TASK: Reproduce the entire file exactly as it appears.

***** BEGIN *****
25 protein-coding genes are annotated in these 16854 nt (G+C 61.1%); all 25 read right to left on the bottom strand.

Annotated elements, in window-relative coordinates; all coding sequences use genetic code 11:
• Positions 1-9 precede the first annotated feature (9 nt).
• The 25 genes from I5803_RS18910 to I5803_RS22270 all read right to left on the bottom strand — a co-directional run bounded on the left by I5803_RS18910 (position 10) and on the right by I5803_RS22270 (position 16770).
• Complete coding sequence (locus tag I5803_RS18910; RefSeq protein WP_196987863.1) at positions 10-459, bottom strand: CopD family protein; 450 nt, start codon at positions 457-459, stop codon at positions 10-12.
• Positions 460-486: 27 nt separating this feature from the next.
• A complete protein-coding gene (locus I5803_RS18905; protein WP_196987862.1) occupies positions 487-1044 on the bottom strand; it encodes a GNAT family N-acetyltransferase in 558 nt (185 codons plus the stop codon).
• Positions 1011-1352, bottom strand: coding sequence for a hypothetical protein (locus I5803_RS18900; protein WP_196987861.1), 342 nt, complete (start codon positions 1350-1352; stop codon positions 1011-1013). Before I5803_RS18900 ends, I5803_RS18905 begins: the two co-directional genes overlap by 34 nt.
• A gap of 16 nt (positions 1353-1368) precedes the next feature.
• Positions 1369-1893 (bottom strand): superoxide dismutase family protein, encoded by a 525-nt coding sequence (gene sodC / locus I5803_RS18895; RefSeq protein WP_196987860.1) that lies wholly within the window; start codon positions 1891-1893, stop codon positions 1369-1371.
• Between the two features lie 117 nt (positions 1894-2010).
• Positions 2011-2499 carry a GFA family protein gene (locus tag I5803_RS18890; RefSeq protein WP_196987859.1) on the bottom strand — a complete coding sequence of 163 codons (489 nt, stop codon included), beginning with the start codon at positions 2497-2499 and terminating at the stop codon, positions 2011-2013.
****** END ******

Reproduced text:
25 protein-coding genes are annotated in these 16854 nt (G+C 61.1%); all 25 read right to left on the bottom strand.

Annotated elements, in window-relative coordinates; all coding sequences use genetic code 11:
• Positions 1-9 precede the first annotated feature (9 nt).
• The 25 genes from I5803_RS18910 to I5803_RS22270 all read right to left on the bottom strand — a co-directional run bounded on the left by I5803_RS18910 (position 10) and on the right by I5803_RS22270 (position 16770).
• Complete coding sequence (locus tag I5803_RS18910; RefSeq protein WP_196987863.1) at positions 10-459, bottom strand: CopD family protein; 450 nt, start codon at positions 457-459, stop codon at positions 10-12.
• Positions 460-486: 27 nt separating this feature from the next.
• A complete protein-coding gene (locus I5803_RS18905; protein WP_196987862.1) occupies positions 487-1044 on the bottom strand; it encodes a GNAT family N-acetyltransferase in 558 nt (185 codons plus the stop codon).
• Positions 1011-1352, bottom strand: coding sequence for a hypothetical protein (locus I5803_RS18900; protein WP_196987861.1), 342 nt, complete (start codon positions 1350-1352; stop codon positions 1011-1013). Before I5803_RS18900 ends, I5803_RS18905 begins: the two co-directional genes overlap by 34 nt.
• A gap of 16 nt (positions 1353-1368) precedes the next feature.
• Positions 1369-1893 (bottom strand): superoxide dismutase family protein, encoded by a 525-nt coding sequence (gene sodC / locus I5803_RS18895; RefSeq protein WP_196987860.1) that lies wholly within the window; start codon positions 1891-1893, stop codon positions 1369-1371.
• Between the two features lie 117 nt (positions 1894-2010).
• Positions 2011-2499 carry a GFA family protein gene (locus tag I5803_RS18890; RefSeq protein WP_196987859.1) on the bottom strand — a complete coding sequence of 163 codons (489 nt, stop codon included), beginning with the start codon at positions 2497-2499 and terminating at the stop codon, positions 2011-2013.